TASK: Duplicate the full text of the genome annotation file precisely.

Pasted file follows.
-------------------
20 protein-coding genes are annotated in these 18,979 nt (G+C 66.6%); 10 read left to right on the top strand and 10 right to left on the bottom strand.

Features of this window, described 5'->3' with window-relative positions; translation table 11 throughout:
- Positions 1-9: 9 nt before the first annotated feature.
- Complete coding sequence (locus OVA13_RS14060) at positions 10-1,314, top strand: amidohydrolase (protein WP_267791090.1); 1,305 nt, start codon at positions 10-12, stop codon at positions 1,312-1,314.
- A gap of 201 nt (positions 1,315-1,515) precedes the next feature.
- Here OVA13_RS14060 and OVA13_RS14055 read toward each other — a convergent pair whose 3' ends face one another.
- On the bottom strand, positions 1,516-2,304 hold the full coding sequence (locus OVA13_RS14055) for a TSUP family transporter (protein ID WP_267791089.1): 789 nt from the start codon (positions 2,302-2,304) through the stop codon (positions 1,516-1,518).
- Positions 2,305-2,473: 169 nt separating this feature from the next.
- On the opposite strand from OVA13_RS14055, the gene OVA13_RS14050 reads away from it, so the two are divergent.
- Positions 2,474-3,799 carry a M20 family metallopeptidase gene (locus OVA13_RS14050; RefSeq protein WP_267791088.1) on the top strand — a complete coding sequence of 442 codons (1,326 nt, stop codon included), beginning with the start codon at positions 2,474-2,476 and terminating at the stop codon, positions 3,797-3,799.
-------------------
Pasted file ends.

20 protein-coding genes are annotated in these 18,979 nt (G+C 66.6%); 10 read left to right on the top strand and 10 right to left on the bottom strand.

Features of this window, described 5'->3' with window-relative positions; translation table 11 throughout:
- Positions 1-9: 9 nt before the first annotated feature.
- Complete coding sequence (locus OVA13_RS14060) at positions 10-1,314, top strand: amidohydrolase (protein WP_267791090.1); 1,305 nt, start codon at positions 10-12, stop codon at positions 1,312-1,314.
- A gap of 201 nt (positions 1,315-1,515) precedes the next feature.
- Here OVA13_RS14060 and OVA13_RS14055 read toward each other — a convergent pair whose 3' ends face one another.
- On the bottom strand, positions 1,516-2,304 hold the full coding sequence (locus OVA13_RS14055) for a TSUP family transporter (protein ID WP_267791089.1): 789 nt from the start codon (positions 2,302-2,304) through the stop codon (positions 1,516-1,518).
- Positions 2,305-2,473: 169 nt separating this feature from the next.
- On the opposite strand from OVA13_RS14055, the gene OVA13_RS14050 reads away from it, so the two are divergent.
- Positions 2,474-3,799 carry a M20 family metallopeptidase gene (locus OVA13_RS14050; RefSeq protein WP_267791088.1) on the top strand — a complete coding sequence of 442 codons (1,326 nt, stop codon included), beginning with the start codon at positions 2,474-2,476 and terminating at the stop codon, positions 3,797-3,799.